By: Steve Trubilla
"Everyone, Franklin County and Carlina Inc., are happy that it's finally over," said Louisburg attorney David Guin, when he shared his thoughts in early February with the media about The Triangle North Executive Airport settlement for $1.5 million.
Respectfully, I disagree with Guin, everyone is not happy. Are you happy this has cost the people of Franklin County $1.5 million?
I understand terms were agreed to settle this, and fighting it further in court would have resulted with legal fees.
I remember while sitting on the Airport Commission this was an ongoing topic of discussion. The black and white details of it were very sketchy at best. Documents could not even be located to allow for an audit trail of events.
Clearly, this placed Franklin County at a disadvantage. Part of the strategy, as I understood, was, let's just wait and see what happens. Time was felt to be on our side, with the statute of limitations running. If Franklin County did not tip its administratively weak hand, waiting would operate to defeat Carlina Inc.'s recourse.
Trying to understand the legal gymnastics of this will get you dizzy.
People were paid to negotiate the contract, and terms with this. We have a Board of County Commissioners, county manager, and others also paid to exercise supervision and oversight.
As I understand this, it has been going on since 2006. Where is the internal review and/or investigation, the document that reflects causes and finding of fact?
Here is a very simple question. Who, by name, has been held accountable? A serious question! Yes, I have read what was made public. There was not one word about accountability.
It is one scandal after another. Millions and millions of dollars, everyone keeps their job, and the same people remain in office.
For a very long time, as a matter of routine, I attended county commissioners' meetings and asked questions of county executives and elected officials. Most simply refused to answer.
I have been witness to others being berated at meetings when they asked questions.
I resolved it was simply a waste of time going to the meetings. I remain engaged, but it is difficult. By and large, I feel most people also find it a waste of time going to such meetings; very few citizens attend them.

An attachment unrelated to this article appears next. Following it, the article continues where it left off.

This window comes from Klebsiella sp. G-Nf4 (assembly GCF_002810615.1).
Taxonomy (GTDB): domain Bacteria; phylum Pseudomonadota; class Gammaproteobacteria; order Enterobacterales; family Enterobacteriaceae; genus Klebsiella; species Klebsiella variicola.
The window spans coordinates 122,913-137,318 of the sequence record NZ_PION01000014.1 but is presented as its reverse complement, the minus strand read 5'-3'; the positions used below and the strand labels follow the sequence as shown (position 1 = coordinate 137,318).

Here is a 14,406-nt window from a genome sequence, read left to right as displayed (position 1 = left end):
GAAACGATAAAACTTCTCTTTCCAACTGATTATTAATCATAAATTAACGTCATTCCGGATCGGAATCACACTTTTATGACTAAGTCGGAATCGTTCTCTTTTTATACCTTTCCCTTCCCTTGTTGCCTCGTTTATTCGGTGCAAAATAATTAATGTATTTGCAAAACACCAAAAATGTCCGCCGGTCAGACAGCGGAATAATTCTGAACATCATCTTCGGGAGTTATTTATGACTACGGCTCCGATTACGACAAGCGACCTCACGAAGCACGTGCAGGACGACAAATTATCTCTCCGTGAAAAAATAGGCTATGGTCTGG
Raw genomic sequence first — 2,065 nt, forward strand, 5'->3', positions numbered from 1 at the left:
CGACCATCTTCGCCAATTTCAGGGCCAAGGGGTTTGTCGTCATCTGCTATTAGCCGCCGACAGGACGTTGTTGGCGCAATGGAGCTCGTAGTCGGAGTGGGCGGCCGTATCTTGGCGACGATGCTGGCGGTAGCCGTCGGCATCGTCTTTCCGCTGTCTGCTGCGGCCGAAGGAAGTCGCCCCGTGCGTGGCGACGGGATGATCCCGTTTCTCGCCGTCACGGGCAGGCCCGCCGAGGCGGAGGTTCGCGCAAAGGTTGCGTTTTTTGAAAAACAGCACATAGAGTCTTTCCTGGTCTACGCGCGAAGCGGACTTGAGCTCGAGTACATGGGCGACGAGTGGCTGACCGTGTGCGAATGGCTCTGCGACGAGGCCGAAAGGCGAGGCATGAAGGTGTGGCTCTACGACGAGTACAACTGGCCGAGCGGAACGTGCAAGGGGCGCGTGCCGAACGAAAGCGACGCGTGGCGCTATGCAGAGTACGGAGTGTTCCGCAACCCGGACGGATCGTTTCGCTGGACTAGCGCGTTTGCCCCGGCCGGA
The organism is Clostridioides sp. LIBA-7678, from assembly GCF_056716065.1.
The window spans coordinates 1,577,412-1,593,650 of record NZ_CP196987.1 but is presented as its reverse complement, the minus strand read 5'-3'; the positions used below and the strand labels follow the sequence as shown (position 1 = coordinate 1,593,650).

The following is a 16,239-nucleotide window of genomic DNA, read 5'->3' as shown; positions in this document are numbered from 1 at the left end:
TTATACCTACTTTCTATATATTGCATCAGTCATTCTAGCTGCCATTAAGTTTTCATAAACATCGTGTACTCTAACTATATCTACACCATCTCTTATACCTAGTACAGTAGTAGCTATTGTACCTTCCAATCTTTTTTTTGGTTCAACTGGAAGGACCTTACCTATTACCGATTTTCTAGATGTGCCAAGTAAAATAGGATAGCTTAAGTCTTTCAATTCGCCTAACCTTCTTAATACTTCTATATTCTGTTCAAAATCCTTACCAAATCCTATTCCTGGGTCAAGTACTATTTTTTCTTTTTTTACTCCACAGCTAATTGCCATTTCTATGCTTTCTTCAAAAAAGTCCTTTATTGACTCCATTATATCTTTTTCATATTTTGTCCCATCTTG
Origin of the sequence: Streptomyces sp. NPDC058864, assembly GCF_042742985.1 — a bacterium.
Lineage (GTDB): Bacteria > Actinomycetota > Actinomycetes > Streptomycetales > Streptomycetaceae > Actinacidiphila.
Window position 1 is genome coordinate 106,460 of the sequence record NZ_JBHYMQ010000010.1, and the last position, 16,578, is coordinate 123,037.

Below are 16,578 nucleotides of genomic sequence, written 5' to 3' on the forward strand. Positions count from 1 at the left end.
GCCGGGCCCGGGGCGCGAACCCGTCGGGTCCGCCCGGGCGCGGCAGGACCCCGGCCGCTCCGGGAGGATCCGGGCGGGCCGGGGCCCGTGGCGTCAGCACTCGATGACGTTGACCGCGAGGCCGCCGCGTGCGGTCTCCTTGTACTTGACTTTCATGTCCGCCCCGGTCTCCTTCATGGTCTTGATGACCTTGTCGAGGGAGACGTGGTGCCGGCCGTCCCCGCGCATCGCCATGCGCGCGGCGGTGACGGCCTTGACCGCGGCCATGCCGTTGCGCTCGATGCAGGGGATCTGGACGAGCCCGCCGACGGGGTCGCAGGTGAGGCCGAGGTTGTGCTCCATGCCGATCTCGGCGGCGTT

As it relates to this scandal, and make no mistake this is exactly what it is, I commend Commissioners Harry Foy and David Bunn for voting against the settlement.
At the very least, until such time as the "why" of it was known, no settlement should have been made. They have had nine years to figure it out.
I will bet you a donut and cup of coffee if you asked most officials what happened on this, with probing questions, they will refuse to answer, they could not explain it to your satisfaction. Still they approved the $1.5 million.
In fairness to Guin, he inherited a real mess with this. I am sure he did the best he could with what he had to work with.
This is not the first scandal at the Triangle North Executive Airport, a name by the way that gives no identity to Franklin County, nor is it the second one, and it will not be the last.
There is a former airport employee that has repeatedly sounded the alarm on a number of issues. He has what appears to be very detailed and documented support for his assertions. Many of those assertions have appeared in The Franklin Times by way of letters to the editor.
One of his most profound and potential dangerous assertions is of unsafe parachutist and flight operations. He has said, and in no uncertain terms, he has been witness to this.
There are those that feel his assertions are unfounded, while others support them.
He has gone so far as to strongly state the Federal Aviation Administration, (FAA), should be invited to take a look at operations and make a determination.
I can tell you from personal knowledge there have been incidents between parachutists and pilots.
Here is your 600-pound gorilla in the room. I have read in a recent Times article by Carey Johnson that Airport Director Steve Merritt warned calling the FAA could be tantamount to calling an "artillery strike on yourself."
A member of the Airport Commission, and also a pilot, told other board members that the FAA may come in to examine the ability of jumpers and pilots to co-exist, however their scrutiny may very well go beyond that.
These statements clearly indicate things may be happening that officials here do not want the FAA to know about. Why, my stars why?
As I understand it, the Airport Commission supports the idea of all interested parties getting together to "hash things out."
Carey Johnson's article ends with, "No action was taken on this matter." You read that correctly: "No action has been taken."
Here is another 600-pound gorilla for you. What happens if in the meantime someone gets killed? One and a half million dollars may just be a drop in the bucket! Not to mention the ability we may have had to avoid the tragedy.
Now back to the legal gymnastics of it all. Remember, a former employee of the airport reported this. The response by the airport director, Airport Commission and Board of County Commissioners is a matter of public record.
Look up the definitions of criminal, willful, and gross negligence. You can bet if it happens, the lawyers will.
I know a little about calling artillery strikes on your own position. Sometimes when the enemy is in the wire, that is what it takes. I feel it is not time to hash things out; it is time to call the FAA: (704) 319-7020. What do you think?
Let's have a party -- everyone is happy?